Bernanke on 60 Minutes
Sunday, March 15, 2009
The Ben Bernanke interview on 60 Minutes tonight was enjoyable, in part because it's one of those rare instances where the media coverage of the current crisis is actually accurate and decent. There were four points in particular that I found delightful.
First, in a very subtle and coded way, he said that he was opposed to letting Lehman go, and that the fault for that lay with Hank Paulson. He did this by noting that the Fed did not act because the Fed did not have the power to act, the subtle implication of which was that the ball was in Treasury's court (for the dissolution of Bear Stearns, the Fed had a very ad hoc approach that involved acting through an intermediary). Many have attributed the Lehman misjudgment to Paulson's ideology, and it's comforting to know that at least the Fed was on the right track.
Second, Bernanke spoke of the need to stabilize and recapitalize the financial system as a prerequisite for recovery. This is a point that far too many people, especially those in the media, miss. It's reassuring to know that the Fed Chairman recognizes the importance of this, especially given how pitiful the Obama administration's plans on this front have been (I suspect in part due to political considerations, as Republicans seem to be even more blind to this).
Third, Bernanke spoke of the need to grant the Fed more powers, and he also spoke of the need for an easier way for the government to "wind down" financial institutions. Although Bernanke does not say this in the interview, the Fed, being an independent institution immune to political bickering, has done the most in this crisis, often finding creative ways to step beyond its normal boundaries. When this history of this crisis is written years down the road, I doubt many will find fault with the Fed's response. But it still has its limits: it did not have the authority to stop Lehman's collapse, for example. And asking for an easier way to "wind down" bad institutions is just a subtle way of saying, "in the future, we need a way to temporarily 'nationalize' and clean up institutions without having to subject the economy to the uninformed and idiotic bickering of politics"--basically, to expand the ability to do FDIC-like interventions.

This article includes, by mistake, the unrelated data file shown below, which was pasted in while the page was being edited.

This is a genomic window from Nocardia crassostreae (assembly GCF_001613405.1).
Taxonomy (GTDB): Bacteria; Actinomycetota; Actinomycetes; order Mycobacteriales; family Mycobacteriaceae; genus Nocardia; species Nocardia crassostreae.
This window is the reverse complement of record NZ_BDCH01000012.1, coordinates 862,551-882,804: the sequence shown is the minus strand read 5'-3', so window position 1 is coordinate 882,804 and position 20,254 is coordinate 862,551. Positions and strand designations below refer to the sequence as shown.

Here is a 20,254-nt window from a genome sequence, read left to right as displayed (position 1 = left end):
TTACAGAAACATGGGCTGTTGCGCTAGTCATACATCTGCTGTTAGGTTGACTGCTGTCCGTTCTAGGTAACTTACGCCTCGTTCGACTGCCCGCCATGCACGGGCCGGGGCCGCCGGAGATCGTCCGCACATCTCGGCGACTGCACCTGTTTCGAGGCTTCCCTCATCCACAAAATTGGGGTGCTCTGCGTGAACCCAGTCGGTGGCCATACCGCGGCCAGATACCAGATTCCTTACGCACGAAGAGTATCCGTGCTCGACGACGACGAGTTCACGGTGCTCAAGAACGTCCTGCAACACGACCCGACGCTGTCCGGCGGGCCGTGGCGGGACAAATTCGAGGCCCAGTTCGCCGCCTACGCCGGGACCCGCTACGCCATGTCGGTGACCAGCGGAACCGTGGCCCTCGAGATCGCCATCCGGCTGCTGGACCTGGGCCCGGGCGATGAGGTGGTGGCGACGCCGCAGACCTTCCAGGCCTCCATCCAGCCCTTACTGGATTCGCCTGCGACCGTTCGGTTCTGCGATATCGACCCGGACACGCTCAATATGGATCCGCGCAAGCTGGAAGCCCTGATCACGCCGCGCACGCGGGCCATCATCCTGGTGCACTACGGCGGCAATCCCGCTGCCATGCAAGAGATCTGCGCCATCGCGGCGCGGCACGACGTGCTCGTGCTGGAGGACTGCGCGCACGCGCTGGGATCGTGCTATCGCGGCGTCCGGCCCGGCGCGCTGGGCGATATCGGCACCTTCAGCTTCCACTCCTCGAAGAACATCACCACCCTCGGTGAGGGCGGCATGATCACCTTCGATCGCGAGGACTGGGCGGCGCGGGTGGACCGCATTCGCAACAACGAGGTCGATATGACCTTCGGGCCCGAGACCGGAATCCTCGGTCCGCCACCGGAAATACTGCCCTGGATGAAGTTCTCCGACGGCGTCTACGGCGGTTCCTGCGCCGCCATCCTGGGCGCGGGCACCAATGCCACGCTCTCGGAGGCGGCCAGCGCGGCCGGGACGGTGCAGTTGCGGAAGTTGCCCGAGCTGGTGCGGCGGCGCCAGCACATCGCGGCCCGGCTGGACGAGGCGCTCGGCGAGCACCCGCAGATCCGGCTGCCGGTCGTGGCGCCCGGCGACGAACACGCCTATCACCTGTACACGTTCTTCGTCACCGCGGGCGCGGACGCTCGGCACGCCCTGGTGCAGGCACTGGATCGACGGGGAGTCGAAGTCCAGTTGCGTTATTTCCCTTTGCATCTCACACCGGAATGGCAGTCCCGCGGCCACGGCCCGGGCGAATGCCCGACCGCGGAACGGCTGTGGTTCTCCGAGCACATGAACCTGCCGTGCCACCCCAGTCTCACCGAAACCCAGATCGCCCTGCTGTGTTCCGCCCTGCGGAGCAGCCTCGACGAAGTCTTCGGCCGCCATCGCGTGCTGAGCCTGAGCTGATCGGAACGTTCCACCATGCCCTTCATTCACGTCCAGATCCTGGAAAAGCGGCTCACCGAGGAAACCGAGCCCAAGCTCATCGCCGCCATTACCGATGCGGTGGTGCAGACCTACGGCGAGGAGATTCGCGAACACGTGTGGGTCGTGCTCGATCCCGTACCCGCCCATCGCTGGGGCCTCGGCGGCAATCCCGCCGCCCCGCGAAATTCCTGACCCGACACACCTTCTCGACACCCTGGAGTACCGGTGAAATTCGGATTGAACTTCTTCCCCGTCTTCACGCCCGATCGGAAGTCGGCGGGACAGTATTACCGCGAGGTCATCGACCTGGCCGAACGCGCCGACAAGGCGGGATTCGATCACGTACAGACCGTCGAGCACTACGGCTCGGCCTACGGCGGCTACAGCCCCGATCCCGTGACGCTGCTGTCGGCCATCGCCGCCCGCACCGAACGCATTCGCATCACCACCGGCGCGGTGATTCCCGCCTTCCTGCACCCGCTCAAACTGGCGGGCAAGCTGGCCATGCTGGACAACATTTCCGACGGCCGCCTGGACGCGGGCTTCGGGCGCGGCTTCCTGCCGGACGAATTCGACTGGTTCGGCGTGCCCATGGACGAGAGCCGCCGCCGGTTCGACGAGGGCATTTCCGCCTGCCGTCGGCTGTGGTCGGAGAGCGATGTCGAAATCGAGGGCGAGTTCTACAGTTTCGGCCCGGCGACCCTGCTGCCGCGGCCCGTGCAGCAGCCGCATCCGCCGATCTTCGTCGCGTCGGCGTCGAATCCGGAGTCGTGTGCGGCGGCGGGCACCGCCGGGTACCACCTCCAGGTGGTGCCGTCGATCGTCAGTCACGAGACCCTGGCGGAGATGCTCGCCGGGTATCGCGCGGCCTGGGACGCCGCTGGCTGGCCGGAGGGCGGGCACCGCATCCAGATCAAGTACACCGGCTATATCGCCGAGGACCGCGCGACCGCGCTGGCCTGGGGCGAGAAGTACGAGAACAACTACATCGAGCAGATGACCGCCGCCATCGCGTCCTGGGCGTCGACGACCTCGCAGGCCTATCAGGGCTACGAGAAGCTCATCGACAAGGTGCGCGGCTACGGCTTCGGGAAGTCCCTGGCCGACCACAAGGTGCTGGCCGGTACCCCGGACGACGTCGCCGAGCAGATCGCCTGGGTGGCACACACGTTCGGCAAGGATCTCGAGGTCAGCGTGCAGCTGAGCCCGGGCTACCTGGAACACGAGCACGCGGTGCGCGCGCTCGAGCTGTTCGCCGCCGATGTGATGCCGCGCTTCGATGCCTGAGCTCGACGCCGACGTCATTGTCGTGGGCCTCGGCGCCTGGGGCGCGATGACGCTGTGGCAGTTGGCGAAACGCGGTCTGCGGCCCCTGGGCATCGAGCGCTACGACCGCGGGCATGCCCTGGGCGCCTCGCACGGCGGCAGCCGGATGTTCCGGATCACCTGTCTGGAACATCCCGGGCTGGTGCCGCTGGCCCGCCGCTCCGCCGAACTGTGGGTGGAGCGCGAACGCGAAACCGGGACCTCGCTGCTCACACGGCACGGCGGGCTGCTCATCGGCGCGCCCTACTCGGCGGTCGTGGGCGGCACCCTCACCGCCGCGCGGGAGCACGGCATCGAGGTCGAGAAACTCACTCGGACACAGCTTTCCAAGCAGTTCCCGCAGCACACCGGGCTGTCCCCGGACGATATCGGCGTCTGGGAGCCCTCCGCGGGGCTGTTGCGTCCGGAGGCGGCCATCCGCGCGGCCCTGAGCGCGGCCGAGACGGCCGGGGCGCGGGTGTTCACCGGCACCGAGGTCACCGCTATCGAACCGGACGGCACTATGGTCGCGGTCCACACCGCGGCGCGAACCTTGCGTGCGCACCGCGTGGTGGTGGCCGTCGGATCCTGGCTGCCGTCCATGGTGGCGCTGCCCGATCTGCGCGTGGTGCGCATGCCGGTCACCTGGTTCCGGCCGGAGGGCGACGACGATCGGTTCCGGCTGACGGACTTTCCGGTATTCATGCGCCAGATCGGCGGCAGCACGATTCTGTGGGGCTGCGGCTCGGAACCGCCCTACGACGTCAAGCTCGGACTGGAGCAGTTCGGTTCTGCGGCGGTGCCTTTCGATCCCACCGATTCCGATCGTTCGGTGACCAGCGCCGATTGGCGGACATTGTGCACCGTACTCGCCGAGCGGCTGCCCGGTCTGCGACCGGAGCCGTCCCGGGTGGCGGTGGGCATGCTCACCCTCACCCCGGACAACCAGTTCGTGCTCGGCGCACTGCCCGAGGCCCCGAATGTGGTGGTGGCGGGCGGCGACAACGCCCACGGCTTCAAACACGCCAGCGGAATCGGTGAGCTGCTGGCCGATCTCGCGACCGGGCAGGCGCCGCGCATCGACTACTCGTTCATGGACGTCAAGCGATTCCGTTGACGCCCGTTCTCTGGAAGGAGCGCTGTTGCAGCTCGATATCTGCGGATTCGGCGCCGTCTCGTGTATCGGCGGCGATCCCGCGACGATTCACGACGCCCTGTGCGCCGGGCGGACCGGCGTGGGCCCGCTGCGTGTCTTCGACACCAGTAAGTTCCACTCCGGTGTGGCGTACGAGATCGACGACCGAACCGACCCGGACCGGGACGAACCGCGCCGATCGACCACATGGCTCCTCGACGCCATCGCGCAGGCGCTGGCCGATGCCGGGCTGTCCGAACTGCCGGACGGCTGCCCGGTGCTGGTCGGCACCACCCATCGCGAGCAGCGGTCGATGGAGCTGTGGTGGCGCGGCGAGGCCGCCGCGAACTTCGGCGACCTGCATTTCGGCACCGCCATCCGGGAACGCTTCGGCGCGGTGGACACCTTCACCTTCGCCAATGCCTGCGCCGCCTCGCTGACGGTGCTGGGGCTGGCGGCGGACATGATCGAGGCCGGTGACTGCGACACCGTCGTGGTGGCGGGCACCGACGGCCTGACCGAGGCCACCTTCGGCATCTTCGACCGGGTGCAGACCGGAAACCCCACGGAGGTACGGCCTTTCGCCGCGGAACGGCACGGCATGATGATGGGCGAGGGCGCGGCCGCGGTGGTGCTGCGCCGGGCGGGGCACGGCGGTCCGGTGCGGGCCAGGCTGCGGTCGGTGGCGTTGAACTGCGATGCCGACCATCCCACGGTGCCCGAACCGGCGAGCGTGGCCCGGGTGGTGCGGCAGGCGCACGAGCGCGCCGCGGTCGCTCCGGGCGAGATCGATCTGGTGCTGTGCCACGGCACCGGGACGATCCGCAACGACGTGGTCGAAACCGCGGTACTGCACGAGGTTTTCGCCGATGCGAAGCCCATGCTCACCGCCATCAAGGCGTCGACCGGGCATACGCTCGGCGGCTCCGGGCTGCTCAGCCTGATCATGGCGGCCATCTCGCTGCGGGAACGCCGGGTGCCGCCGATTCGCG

Finally, when asked about the causes of this, Bernanke homed in on what I have long thought to be the true root cause of the crisis: a savings glut. Too many people focus on the housing bubble, on derivatives, on Wall Street greed, etc. But while all of these things are relevant and have contributed to the formation of the crisis, they are not the root causes. The problem, as Bernanke puts it, is the massive inflow of capital ("savings") from "China, East Asia, and oil-producing countries" over the past decade or so. An excess of capital without a good place to go is how we form bubbles. This is what happened with the stock market bubble of the 1920's, with Japan's real estate bubble of the 1980's, and with the global real estate asset bubble. If we had tougher mortgage regulations and better bankers, we may have avoided a mortgage bubble, but with all that capital sloshing around, if it wasn't going to be a mortgage bubble, it would have been some other bubble that would have formed and bust, which is why I put the primary blame on the savings glut.
Not only is this one of those extremely rare situations where the large capital inflow is mentioned in the media, it's also a rare situation where China is singled out by name. If there is any single entity that deserves the most blame, it would be China. Normally, when there is a trade imbalance, the exporting country's currency will appreciate in value, making it cheaper for them to import and more expensive for them to export, and this is the market's way of naturally correcting trade imbalances. But the Chinese government manipulates its currency by sending Dollars back to the US (and Euros back to Europe). This keeps the RMB undervalued (which, BTW, hurts the average Chinese citizen) and ensures that Chinese exports are artificially cheap, thus sustaining the trade imbalance. One devastating side effect of this is that by trying to hold down the RMB and prop up the Dollar and Euro, China was also helping create an imbalance of capital flows, which is the cause of the excess bubble-forming savings that flooded Europe and the US. Of course, China was not the only country at fault, but it was probably the biggest. I can only hope that when this is all over, the West will take a harder stance on China's undervalued currency (by the IMF's purchasing power parity estimates, the RMB is nominally valued at half of its true value).
Edit: Fixed link... again.
This entry was edited on 2009/03/15 at 23:05:42 GMT -0400.